Tuesday, 1 January 2013

Bounce: The Myth of Talent and the Power of Practice - Book Review

Bounce by Matthew Syed (International table-tennis champion turned Times columnist and feature writer) is a well-researched and instructive book that explores the theme of achieving exceptional performance, particularly (but not exclusively) in the realm of sport. As its one-word title suggests, Bounce sits within the genre of personal/ business thinking books that popularlise the results of psychological research, such as Blink, Drive, Mindset and Outliers - indeed Syed draws heavily in places on Dweck and overlaps in parts with Gladwell.
The book is presented in three parts. The first outlines the central thesis that talent is a myth and that success (particularly in sport) is in reality the product of three factors:
  1. 10 years (= Gladwell's 10,000 hours) of "purposeful practice" under the guidance of expert coaches who provide stretching training programmes and constructive feedback;
    "Purposeful practice is about striving for what is just out of reach and not quite making it; it is about grappling with tasks beyond current limitations and falling short again and again." (p.79)
  2. circumstance -  growing up in an environment which gives the opportunity to develop;
  3. a "growth mindset" (Dweck).
Syed draws on a range of psychological research, illustrated by an excellent range of examples to support his thesis. What is particularly impressive about his analysis is the distinction that Syed makes between "simple" and "complex" tasks. He tacitly acknowledges that there are biological factors which give certain individuals advantage to perform simple tasks - for example high jumpers need to be tall and light - but that the playing field is much more level when it comes to complex activities, such as playing tennis. Here the three factors have their most impact.
The second part explores a range of angles on the psychology of (sporting) performance:  (1) the placebo effect - which includes an interesting discussion section on how religious belief can enhance sporting performance; (2) the curse of choking (under extreme pressure) and how to avoid it; and (3) a quirky chapter on the place of ritual and superstition within sporting performance.
The final section is in effect three essays that are only tenuously linked to the central theme (and have the feel that they were tagged on to make up the pages - but they are no less interesting for that - in fact they are some of the best parts of the book). The first is on the psychology of perception, which Syed imaginatively links to the theme of performance in sport. The second debates the ethics of artificial ways to enhance sporting performance. Here Syed rehearses the arguments put forward by Julian Savulescu, Professor of Practical Ethics at Oxford, who makes a eloquent case for "regulated permissiveness" - a halfway house between a total ban of drugs in sport and a free market. In essence, Savulescu's argument is that performance enhancing substances should be permitted in sport up to the point where they become a danger to the health of the athlete. Syed then goes on to discuss the ethics of genetic enhancements that could engineer humans who are stronger, faster, brighter, heal more quickly, and so on. The book closes with an outstanding essay exploring whether or not blacks are superior runners. Drawing on human genome research, Syed's argument not only debunks the myth that black athletes have a racial or genetic advantage, but he also goes on to demonstrate how socially pernicious this racial stereotyping narrative has been.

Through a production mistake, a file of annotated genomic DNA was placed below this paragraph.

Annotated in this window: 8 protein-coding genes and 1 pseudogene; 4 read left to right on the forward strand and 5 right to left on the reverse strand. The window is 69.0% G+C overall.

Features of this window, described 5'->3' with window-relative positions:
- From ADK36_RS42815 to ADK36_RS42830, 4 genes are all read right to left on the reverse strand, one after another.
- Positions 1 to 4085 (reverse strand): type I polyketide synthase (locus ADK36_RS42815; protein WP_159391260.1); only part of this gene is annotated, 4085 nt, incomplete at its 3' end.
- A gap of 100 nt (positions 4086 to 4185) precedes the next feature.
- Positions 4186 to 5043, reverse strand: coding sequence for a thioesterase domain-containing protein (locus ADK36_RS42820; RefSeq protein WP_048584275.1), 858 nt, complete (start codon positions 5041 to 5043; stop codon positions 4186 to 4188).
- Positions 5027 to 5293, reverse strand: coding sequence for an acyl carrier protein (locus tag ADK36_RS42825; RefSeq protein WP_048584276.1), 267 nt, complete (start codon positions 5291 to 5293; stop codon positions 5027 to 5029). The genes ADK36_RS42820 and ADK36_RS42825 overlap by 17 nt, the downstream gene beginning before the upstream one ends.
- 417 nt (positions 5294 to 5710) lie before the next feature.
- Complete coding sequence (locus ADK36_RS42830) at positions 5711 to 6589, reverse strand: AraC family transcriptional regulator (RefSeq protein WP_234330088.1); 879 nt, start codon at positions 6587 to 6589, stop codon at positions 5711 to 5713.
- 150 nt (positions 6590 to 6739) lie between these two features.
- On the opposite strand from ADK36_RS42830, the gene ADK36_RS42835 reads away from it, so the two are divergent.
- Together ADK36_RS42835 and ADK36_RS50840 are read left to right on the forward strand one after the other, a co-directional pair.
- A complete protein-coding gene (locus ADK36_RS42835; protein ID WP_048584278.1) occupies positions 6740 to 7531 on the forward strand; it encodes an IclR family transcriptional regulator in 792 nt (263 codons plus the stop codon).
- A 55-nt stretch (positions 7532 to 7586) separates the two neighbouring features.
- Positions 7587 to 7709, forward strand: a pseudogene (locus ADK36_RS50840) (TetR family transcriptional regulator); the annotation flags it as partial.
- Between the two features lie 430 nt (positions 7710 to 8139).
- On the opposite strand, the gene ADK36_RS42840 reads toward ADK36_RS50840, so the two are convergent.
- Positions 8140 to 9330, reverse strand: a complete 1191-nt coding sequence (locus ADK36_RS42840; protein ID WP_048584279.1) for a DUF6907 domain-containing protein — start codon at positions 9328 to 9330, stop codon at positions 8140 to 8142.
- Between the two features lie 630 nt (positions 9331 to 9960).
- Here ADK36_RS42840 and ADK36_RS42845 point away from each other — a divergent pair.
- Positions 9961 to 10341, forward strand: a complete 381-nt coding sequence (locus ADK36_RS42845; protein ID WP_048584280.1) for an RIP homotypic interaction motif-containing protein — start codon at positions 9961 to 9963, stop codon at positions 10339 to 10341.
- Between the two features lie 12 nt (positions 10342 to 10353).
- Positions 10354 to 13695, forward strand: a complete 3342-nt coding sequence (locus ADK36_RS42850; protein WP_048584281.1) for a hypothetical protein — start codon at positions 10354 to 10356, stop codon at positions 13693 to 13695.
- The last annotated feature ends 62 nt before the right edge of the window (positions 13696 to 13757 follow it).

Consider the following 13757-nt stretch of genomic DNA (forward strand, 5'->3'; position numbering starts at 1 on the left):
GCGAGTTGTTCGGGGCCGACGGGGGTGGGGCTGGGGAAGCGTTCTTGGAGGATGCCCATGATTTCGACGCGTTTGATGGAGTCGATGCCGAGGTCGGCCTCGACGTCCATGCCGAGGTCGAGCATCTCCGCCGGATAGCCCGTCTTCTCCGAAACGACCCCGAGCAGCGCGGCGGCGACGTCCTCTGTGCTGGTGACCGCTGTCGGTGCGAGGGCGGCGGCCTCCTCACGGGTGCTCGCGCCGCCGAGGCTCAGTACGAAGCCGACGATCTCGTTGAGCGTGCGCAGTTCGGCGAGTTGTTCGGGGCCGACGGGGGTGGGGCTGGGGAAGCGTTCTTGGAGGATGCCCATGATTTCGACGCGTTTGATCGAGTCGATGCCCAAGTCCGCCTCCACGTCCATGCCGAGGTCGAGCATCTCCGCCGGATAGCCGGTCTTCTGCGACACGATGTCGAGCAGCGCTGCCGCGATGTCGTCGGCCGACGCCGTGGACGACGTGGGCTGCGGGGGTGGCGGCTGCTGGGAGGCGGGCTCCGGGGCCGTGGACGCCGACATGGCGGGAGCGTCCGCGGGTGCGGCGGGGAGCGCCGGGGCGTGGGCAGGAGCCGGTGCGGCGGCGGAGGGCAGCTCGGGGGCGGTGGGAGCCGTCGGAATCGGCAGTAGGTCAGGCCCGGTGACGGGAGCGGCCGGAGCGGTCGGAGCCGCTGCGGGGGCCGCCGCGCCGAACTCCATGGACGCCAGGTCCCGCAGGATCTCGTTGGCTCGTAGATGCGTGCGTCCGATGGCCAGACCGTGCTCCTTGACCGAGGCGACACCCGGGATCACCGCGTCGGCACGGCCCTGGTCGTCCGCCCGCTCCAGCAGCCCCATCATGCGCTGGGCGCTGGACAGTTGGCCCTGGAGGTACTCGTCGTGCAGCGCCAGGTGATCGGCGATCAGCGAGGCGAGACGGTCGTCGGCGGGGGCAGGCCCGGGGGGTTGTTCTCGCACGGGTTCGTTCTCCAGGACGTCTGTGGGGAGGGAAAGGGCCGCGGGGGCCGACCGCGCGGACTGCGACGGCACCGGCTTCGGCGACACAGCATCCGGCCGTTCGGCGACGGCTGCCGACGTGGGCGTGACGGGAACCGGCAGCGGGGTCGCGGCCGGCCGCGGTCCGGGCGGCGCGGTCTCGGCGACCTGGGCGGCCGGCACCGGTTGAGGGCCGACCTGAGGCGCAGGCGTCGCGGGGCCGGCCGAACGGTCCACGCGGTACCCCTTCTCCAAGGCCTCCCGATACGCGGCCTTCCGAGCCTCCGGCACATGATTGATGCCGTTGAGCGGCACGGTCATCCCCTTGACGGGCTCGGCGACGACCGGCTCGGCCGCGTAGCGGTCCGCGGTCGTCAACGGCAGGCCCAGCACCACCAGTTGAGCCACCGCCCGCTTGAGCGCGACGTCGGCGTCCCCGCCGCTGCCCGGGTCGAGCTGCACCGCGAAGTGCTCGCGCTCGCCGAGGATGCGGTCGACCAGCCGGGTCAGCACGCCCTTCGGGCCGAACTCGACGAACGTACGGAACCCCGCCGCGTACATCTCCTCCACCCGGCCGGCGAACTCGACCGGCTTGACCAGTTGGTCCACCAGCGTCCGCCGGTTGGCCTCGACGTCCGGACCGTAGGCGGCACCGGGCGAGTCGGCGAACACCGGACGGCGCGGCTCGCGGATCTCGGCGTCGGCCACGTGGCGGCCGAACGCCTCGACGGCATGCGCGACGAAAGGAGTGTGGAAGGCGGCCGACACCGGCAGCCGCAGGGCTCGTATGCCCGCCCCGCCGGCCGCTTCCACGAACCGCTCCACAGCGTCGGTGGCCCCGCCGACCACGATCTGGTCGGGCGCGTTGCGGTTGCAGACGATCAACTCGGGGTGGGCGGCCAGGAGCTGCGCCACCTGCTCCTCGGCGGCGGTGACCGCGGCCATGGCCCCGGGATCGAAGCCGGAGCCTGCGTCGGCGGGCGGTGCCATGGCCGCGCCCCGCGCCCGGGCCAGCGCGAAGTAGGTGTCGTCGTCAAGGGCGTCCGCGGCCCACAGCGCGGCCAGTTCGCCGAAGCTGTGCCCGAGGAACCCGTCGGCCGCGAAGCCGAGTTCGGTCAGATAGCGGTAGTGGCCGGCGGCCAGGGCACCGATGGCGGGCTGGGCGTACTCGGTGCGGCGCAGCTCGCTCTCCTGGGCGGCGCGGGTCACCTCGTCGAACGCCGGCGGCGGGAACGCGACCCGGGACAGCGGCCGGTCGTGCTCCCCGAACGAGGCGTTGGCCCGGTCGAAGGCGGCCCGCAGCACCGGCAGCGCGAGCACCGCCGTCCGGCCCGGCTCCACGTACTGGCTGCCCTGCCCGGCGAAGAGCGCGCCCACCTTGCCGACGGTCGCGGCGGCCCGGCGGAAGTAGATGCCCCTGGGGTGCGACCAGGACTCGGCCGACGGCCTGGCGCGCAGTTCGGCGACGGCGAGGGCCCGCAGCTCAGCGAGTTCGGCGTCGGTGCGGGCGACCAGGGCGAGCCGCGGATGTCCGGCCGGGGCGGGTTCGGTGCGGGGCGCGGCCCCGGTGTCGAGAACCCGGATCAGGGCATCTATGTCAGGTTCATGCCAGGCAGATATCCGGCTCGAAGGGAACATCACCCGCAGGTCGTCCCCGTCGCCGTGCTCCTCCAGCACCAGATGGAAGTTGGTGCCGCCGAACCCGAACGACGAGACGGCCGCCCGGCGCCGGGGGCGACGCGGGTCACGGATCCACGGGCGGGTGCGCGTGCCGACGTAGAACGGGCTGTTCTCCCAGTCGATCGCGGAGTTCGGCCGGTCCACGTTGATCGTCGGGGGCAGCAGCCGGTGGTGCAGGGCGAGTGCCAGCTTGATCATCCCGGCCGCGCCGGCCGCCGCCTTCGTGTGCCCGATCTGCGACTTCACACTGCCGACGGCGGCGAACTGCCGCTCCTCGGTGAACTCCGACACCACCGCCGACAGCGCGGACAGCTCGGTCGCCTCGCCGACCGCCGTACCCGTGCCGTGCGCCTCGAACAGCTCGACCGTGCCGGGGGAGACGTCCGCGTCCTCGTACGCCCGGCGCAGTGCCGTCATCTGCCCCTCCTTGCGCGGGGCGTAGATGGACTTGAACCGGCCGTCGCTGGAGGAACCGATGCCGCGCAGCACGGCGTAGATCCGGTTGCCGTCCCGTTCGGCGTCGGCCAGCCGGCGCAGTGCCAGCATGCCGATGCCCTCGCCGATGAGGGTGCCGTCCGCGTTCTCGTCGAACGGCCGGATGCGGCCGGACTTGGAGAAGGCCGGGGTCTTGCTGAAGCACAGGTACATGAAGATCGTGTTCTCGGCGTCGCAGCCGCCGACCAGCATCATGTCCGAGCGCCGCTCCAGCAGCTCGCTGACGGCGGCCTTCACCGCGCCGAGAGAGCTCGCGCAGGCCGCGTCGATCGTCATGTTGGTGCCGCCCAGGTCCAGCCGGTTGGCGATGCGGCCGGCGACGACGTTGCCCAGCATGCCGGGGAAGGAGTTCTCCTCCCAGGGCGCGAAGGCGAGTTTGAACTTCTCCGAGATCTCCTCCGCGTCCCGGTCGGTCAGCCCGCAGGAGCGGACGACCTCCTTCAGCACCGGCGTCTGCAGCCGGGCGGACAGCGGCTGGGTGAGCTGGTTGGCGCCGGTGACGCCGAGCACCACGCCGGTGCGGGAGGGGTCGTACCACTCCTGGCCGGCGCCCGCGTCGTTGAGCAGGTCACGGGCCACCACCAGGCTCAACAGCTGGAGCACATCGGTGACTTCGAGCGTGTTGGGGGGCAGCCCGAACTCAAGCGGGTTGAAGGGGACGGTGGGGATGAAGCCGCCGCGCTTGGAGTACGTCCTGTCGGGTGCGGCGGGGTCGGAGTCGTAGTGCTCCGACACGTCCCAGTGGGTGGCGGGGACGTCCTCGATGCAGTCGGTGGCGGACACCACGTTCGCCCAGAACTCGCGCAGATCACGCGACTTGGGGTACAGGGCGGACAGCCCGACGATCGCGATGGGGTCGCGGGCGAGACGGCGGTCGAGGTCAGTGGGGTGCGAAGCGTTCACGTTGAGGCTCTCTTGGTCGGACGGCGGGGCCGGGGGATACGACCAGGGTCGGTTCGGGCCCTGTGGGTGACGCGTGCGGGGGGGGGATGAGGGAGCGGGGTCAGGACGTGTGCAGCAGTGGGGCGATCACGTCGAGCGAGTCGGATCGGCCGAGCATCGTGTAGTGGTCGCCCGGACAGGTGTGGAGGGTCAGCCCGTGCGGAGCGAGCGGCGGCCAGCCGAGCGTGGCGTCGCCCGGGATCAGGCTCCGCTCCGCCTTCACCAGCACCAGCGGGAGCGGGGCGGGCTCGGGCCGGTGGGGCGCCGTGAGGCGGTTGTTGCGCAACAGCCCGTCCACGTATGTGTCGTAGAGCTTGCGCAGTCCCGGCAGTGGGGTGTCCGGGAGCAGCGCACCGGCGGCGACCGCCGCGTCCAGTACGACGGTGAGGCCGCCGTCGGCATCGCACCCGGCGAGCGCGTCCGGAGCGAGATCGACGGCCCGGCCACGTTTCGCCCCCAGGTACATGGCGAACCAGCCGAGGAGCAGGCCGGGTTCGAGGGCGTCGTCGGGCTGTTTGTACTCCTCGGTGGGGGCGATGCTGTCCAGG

At times, Syed seem to fall into the "talent trap" against which he is warning: for example his throw-away line when he describes Greg Norman as "the most gifted golfer of his generation" (p.172). However the greatest weakness in Syed's argument is that, at times, he confuses the three concepts of "excellence", "expertise" and "success" and shifts seamlessly between talking about these concepts as if they are the same thing. Nevertheless Syed's central argument remains: purposeful practice, circumstance and a growth mindset are the key to achieving one's goals and maximising one's potential, whether that means "excelling" or "becoming and expert" or achieving wider "success".

There is much to recommend this book - particularly if you have an interest in sport.

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